Renault dropping out of F1 could be bad, unless Honda steps in to fill the breach (and take on 3 teams at least). Overall, I would like to see Ferrari, Mercedes, Renault, Ford and Honda in F1, however, there may only be enough room for 4 at a time economically (the big 3 and Ford, Honda, BMW or whoever else decides to join for the time period etc.). But indeed the Caterham-Renault package certainly seems to be looking at the writing on the wall.. Lotus can still be saved by Usmanov if they need cash badly (and perhaps Russian Time link up with him to promote that country link).

  7. it seems as its the red bull hierarchy that are lobbying Bernie to make the last three races double points.. i mean come on.. Its only in their interest.

      • LOL!!

        Can’t wait to see RBR trying to buy a special dispensation to be able to run anything other than the POS they’re saddled w/ right now.

        I am fully enjoying their failure to perform. Call me cynical lol…

    • it’s only in their inerest…..if they snag a win….otherwise they’re further out the back door.

  8. Grrrrrrrrrr…….F#@%ing SKY!

    After Ted’s debacle last night with the nose clippers, novelty fan and a battery to try and explain some of the most complex racing engines ever produced. We are exposed tonight to him using a fuckin’ banana and a bag of rasins to explain the nose design concepts. WTF?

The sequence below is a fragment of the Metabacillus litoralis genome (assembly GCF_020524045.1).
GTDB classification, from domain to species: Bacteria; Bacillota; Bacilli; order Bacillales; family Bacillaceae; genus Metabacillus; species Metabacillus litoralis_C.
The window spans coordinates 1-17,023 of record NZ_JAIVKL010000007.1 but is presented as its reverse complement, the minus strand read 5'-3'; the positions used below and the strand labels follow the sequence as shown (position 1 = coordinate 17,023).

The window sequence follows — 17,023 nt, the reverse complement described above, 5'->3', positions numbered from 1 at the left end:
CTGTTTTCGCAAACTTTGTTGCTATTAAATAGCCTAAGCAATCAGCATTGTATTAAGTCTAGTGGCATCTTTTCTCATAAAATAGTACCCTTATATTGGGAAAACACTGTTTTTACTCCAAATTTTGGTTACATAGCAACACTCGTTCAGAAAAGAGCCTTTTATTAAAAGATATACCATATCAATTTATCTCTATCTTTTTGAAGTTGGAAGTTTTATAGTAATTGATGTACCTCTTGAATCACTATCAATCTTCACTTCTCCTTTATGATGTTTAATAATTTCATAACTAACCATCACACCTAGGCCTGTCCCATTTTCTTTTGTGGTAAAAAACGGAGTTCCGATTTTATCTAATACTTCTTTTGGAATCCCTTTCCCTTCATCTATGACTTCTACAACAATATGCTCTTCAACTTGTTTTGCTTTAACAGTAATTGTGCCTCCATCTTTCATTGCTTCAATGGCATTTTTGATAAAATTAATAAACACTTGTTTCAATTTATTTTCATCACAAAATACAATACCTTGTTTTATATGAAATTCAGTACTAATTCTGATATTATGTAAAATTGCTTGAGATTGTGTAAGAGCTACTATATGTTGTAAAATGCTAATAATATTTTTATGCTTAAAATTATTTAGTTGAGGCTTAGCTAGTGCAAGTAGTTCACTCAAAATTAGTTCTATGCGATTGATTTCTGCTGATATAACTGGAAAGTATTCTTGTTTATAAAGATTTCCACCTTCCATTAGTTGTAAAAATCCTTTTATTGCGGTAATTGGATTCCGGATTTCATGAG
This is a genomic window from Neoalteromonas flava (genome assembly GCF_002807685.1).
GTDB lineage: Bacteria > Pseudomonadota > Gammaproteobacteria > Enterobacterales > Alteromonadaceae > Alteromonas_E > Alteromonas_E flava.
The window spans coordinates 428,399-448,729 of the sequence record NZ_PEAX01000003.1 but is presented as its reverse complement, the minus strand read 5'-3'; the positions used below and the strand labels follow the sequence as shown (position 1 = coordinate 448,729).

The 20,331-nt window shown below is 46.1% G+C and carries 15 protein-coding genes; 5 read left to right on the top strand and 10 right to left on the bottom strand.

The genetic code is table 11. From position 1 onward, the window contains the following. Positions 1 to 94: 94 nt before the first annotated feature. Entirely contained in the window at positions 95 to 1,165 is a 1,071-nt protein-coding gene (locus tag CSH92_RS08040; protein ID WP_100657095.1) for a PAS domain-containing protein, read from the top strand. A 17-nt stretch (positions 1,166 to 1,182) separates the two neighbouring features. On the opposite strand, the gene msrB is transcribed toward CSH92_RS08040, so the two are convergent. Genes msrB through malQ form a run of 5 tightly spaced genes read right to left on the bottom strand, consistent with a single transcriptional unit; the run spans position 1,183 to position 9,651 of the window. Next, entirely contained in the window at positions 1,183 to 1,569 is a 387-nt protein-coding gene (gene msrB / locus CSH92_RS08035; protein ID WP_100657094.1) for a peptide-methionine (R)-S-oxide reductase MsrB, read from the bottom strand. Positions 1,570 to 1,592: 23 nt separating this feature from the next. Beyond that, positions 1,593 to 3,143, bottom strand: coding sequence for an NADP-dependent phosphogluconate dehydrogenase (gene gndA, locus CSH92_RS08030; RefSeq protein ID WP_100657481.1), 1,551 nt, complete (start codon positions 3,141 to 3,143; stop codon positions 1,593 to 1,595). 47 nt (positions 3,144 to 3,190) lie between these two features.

What’s next, Haribo and strawberry laces to explain McLaren’s novel suspension.

    They took money out my bank for that crap too……..

    Rant over – for today
    Where is the hippo when you need him?

    • Ted would probably love to do something more complex involving graphics and what not, but Sky have not really spent a whole lot of money on the testing coverage. So it’s whatever he can find in the media centre.

      • There is plenty of images available on the internet, plus he waisted 10mins talking to some fans in the grandstands. I mean,come on! Surly they could have found more content than that, with or wuthout props.

      • Gary Anderson seemed to do remarkably well using the old fashioned Word 1.0 – i.e. a pencil & paper.

        • You heard the saying “bullshit always baffles brains”? This is Sky I am referring to, not Gary. Sky needs tech to make them sound interesting. Gary just explains it like it is. If Sky was clever they’d sack Ted et al and get Gary!

          • Or if they were really smart, they’d keep Ted but get Gary or someone like him to properly explain actual tech.

            I mean, they do have some good stand-alone type feature tech pieces produced during the season, but I agree that Ted isn’t really a very good source for sophisticated explanations that we crave.

        • Gary Anderson experience of F1 means he can explain things a lot more easily than Ted who to be fair is brilliant at pit lane reporting during a race.

    • CV – I share you grievances – which is why I cancelled my Sky subscription a long time ago.

      Sky is shit. Most if it is endless repeats of programmes that weren’t worth watching in the first place, or one hour infomercials like – Your Home Of Formula One – on and on and on and on ad nauseam ….

      And as long as you and others like you pay for it – Bernie will keep and try and increase F1 as PPV regardless of how poor the quality of the broadcasts are.

        • @Flying_Scotsman

          You don’t get it ” free ”